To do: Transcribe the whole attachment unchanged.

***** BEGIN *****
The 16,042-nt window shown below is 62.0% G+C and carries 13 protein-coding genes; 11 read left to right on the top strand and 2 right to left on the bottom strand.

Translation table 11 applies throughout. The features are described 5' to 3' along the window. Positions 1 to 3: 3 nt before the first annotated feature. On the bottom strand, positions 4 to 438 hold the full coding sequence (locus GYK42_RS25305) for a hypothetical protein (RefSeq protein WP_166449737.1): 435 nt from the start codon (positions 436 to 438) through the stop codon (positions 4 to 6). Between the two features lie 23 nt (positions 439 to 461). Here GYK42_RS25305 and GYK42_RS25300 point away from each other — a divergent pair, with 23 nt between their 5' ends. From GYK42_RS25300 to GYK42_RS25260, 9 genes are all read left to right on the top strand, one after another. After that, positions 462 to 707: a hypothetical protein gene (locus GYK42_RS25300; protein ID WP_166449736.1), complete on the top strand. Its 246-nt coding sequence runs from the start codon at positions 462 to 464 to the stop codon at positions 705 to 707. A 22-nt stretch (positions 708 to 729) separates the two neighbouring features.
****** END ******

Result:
The 16,042-nt window shown below is 62.0% G+C and carries 13 protein-coding genes; 11 read left to right on the top strand and 2 right to left on the bottom strand.

Translation table 11 applies throughout. The features are described 5' to 3' along the window. Positions 1 to 3: 3 nt before the first annotated feature. On the bottom strand, positions 4 to 438 hold the full coding sequence (locus GYK42_RS25305) for a hypothetical protein (RefSeq protein WP_166449737.1): 435 nt from the start codon (positions 436 to 438) through the stop codon (positions 4 to 6). Between the two features lie 23 nt (positions 439 to 461). Here GYK42_RS25305 and GYK42_RS25300 point away from each other — a divergent pair, with 23 nt between their 5' ends. From GYK42_RS25300 to GYK42_RS25260, 9 genes are all read left to right on the top strand, one after another. After that, positions 462 to 707: a hypothetical protein gene (locus GYK42_RS25300; protein ID WP_166449736.1), complete on the top strand. Its 246-nt coding sequence runs from the start codon at positions 462 to 464 to the stop codon at positions 705 to 707. A 22-nt stretch (positions 708 to 729) separates the two neighbouring features.